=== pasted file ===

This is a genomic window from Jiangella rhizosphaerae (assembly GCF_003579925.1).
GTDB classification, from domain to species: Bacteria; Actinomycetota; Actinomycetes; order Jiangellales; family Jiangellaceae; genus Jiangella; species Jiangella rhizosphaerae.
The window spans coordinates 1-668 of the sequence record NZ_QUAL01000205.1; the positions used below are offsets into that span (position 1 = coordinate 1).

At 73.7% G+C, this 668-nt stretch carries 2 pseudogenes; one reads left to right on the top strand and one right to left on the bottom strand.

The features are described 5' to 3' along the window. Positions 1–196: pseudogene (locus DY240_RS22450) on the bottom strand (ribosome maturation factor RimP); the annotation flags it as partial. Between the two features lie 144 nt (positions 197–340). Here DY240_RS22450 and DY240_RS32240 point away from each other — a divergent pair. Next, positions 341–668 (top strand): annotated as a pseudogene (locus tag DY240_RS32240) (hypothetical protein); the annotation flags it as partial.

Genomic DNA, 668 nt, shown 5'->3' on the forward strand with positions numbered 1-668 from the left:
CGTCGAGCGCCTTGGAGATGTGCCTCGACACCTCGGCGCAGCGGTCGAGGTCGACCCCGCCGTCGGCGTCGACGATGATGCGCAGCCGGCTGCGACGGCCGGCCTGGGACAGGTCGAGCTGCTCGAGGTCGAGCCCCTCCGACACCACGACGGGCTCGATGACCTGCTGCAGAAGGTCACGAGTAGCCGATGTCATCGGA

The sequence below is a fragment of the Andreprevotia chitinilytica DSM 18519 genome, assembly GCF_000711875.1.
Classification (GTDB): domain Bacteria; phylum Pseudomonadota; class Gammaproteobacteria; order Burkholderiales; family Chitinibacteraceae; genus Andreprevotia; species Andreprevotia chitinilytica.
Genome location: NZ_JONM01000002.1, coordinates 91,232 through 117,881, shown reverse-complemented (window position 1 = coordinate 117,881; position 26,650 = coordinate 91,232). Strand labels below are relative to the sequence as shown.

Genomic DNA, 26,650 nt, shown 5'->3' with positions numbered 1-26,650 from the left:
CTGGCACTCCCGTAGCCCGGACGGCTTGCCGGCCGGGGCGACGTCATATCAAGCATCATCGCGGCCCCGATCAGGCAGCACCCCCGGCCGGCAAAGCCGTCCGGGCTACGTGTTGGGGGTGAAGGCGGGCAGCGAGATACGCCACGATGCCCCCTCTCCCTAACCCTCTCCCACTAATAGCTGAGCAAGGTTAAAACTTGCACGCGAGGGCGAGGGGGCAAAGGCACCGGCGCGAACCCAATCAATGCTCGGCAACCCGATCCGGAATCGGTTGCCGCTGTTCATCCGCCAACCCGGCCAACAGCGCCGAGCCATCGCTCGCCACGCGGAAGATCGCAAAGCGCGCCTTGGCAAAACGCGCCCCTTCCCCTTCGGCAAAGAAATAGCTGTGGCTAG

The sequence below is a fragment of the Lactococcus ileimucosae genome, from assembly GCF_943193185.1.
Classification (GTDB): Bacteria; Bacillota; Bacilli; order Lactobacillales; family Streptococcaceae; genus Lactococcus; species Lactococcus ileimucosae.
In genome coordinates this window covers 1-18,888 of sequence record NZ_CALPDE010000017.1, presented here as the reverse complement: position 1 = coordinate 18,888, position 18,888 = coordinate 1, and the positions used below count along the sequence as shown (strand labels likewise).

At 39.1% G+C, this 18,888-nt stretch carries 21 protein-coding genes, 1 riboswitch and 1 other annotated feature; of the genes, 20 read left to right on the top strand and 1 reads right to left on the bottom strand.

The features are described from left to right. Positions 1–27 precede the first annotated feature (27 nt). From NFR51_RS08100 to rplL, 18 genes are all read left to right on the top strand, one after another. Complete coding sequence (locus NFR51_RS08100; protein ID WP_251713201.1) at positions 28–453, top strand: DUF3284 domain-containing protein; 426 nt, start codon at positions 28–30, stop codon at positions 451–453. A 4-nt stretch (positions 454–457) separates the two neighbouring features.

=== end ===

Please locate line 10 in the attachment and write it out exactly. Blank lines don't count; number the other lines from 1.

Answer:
Genome location: NZ_JONM01000002.1, coordinates 91,232 through 117,881, shown reverse-complemented (window position 1 = coordinate 117,881; position 26,650 = coordinate 91,232). Strand labels below are relative to the sequence as shown.